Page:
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bugstrider bugstrider is offline
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Join Date: Jun 2011
Location: Placerville, CA.... You know, the only place on Highway 50 between Sacramento and Lake Tahoe the you find signal lights. Above the fog most of the time and I can see the stars of the Milky Way 8 out of 10 nights. Kinda cool.....
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My "ReFuze" panel upgrade adventure

Well then,

I decided to jump in with both feet and a tweaked back from cutting wood all day yesterday. That drama I'll save for another day. Anyway, I dove into the included instruction, which were very straight forward and figured I could knock this out.



After it is all said and done, you could get this upgrade done in two-three hours taking your time and double checking your work. With that being said, more time could be spent depending on the condition of your OEM fuse bar, which was exactly my case. It was sort of a "worst case" scenario and since Murphy has a full on nelson head lock on me at all times, I took substantially more time than the average person doing this upgrade because of this. It seemed like every connector has corrosion and crud that I only felt should be addressed if I were to do the job right. I discovered bare wires missing the fitted connector ends, bad connections and even wires being held in place by a single or double strand.

In my initial posting, I failed to mention that the ReFuze kit really worked out for me since I had previously built a headlight relay kit supplied by another Pelican and upgraded the power supply lines to each bucket including upgraded bulb connectors.

I took multiple photos of my existing board with attached lines and fuses in place as recommended my the instructions. I would also recommend that when you do this photo shoot, be sure to get close-ups of the wire arrangements top and bottom. This really helps when you think all the wires are snugged up and you find a stray. Ask me how I know this little nugget.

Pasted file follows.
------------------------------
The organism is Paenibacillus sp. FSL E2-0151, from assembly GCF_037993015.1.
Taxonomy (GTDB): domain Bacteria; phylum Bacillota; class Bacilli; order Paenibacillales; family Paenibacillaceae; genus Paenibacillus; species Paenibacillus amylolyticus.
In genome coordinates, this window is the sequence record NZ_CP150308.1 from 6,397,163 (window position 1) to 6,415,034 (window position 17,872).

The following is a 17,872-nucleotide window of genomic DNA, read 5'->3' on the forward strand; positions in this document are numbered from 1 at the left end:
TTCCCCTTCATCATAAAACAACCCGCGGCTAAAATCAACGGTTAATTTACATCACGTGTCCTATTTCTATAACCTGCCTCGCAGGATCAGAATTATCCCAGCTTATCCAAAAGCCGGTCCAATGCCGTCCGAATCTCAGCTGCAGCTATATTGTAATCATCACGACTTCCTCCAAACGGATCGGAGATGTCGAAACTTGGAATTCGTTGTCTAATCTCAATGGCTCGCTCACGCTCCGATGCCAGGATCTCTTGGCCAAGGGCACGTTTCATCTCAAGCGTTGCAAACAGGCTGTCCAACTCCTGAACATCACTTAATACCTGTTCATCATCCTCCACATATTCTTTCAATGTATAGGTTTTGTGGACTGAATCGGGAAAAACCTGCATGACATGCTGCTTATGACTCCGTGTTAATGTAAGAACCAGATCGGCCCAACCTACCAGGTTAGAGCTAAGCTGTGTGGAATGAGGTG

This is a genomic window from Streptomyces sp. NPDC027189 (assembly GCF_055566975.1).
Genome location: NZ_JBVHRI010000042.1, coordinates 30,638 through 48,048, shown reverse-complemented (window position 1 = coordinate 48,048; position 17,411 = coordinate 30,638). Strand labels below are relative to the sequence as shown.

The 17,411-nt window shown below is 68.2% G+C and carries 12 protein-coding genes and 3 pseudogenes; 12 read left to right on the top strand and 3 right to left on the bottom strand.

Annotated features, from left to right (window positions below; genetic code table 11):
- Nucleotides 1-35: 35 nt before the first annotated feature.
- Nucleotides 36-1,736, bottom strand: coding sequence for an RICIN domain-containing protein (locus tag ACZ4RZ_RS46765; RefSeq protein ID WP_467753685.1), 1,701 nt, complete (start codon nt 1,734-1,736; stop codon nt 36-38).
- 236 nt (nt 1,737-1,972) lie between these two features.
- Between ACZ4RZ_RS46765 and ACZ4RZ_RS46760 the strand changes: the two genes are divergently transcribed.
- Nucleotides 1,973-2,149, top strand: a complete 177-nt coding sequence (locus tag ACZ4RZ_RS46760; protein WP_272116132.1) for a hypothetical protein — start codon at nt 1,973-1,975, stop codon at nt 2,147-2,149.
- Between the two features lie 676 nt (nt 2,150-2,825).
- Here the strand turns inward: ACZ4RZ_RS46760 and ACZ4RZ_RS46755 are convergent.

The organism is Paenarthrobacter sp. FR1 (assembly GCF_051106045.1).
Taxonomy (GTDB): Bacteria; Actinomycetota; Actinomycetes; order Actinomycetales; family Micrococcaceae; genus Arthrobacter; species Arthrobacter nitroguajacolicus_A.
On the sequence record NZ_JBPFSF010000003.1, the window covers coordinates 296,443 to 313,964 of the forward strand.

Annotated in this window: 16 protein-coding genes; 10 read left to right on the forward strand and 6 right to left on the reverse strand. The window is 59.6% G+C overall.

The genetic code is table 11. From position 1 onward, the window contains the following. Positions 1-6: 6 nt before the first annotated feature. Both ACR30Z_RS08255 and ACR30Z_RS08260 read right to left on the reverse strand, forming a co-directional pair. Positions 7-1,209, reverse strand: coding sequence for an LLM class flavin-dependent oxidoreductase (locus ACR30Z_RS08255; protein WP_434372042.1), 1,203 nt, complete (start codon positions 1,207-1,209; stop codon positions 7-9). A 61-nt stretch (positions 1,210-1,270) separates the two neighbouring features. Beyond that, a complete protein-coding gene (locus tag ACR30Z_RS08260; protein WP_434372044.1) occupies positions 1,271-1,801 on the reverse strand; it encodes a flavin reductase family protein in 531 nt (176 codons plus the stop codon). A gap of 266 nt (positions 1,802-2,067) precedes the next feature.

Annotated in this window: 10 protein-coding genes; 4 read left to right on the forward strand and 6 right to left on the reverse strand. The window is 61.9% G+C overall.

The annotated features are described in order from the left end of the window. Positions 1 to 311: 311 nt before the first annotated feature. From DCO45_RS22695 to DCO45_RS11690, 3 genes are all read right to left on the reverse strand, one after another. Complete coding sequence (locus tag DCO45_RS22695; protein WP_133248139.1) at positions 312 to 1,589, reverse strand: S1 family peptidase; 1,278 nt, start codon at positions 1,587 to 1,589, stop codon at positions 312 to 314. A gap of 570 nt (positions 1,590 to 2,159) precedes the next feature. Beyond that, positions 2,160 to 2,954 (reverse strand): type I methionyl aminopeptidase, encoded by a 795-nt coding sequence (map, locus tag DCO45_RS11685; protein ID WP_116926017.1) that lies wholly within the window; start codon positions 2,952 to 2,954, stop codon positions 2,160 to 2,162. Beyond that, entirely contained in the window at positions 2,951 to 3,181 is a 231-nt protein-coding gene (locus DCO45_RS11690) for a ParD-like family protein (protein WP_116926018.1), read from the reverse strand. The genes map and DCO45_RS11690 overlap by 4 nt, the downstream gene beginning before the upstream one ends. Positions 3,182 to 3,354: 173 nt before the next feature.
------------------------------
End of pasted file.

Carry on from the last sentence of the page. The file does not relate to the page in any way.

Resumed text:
Tops of the OEM block

Bottom shot of the OEM block.


As the instruction recommend, I started on the OEM 8 fuse block. This gets you into the proper fine tuned mindset before you hit the 13 fuse OEM block. It's all the same procedures you are doing, just that starting out small is always helpful and recommended before attempting the upgrade on the rats nest we call the 911 fuse block.

The next step is to bundle the groups of multiple wires that go into a particular connection. Even doing this, a single wire, usually one on the bottom may escape the zip tie.

Bundled groups of wires using the provided white zip ties.

Speaking of zip ties, there is a small tool that I recommend getting if you can. They are great for snipping off the extra leg from a tie to making a fine cut to wire. Due to the fine point and sharpness, they allow you to precisely cut zip ties reducing the chances of an accidental wire cut. I'll go as far as saying due to their sharpness, they work great for removing a splinter or a wire shard that get embedded into your finger. Once again, ask me why I know this. Here in Sacramento, we have a store called Blue Collar Supply, they have surplus metal, tools and miscellaneous stuff. This is the place I got those snips.

Because I am "me", in addition to using the wire bundle method to assist you in keeping the wire sequence in line, I did kinda go OCD. Last year I purchased a Brother P-Touch labeler and by gawd, I'm gonna use the dang thing..... so I went as far as making a series of numbers that I could cut and stick onto the wires to help "me" keep them straight. This step is totally above and beyond what needs to be done, it's something I did and yes, I lost a bit of time doing this.


Once I got the connectors disconnected, that's when I discovered a few disturbing factoids. First, there was a lot of corrosion, and second, I had several broken and frayed wires.

Example of some nasty corrosion I found.


I'll continue the write-up tomorrow.

Nite fellas.

Cheers


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1978 911SC Targa
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Last edited by bugstrider; 10-25-2017 at 10:28 AM..
Old 10-24-2017, 08:49 PM
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